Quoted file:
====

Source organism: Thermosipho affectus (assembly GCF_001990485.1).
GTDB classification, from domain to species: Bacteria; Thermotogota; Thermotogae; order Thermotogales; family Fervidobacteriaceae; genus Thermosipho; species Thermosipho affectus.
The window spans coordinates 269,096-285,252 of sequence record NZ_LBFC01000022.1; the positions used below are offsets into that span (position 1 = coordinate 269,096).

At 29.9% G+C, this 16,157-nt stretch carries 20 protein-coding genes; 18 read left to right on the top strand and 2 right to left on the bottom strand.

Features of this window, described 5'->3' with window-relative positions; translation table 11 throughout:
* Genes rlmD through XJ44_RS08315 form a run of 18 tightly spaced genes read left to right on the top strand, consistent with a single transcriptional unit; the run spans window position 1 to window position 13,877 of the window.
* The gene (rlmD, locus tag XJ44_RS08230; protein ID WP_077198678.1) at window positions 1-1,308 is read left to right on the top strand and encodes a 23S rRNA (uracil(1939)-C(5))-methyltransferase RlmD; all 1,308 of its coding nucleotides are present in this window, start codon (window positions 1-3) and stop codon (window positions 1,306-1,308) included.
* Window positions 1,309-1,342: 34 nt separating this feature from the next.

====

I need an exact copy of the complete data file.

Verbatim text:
Source organism: Thermosipho affectus (assembly GCF_001990485.1).
GTDB classification, from domain to species: Bacteria; Thermotogota; Thermotogae; order Thermotogales; family Fervidobacteriaceae; genus Thermosipho; species Thermosipho affectus.
The window spans coordinates 269,096-285,252 of sequence record NZ_LBFC01000022.1; the positions used below are offsets into that span (position 1 = coordinate 269,096).

At 29.9% G+C, this 16,157-nt stretch carries 20 protein-coding genes; 18 read left to right on the top strand and 2 right to left on the bottom strand.

Features of this window, described 5'->3' with window-relative positions; translation table 11 throughout:
* Genes rlmD through XJ44_RS08315 form a run of 18 tightly spaced genes read left to right on the top strand, consistent with a single transcriptional unit; the run spans window position 1 to window position 13,877 of the window.
* The gene (rlmD, locus tag XJ44_RS08230; protein ID WP_077198678.1) at window positions 1-1,308 is read left to right on the top strand and encodes a 23S rRNA (uracil(1939)-C(5))-methyltransferase RlmD; all 1,308 of its coding nucleotides are present in this window, start codon (window positions 1-3) and stop codon (window positions 1,306-1,308) included.
* Window positions 1,309-1,342: 34 nt separating this feature from the next.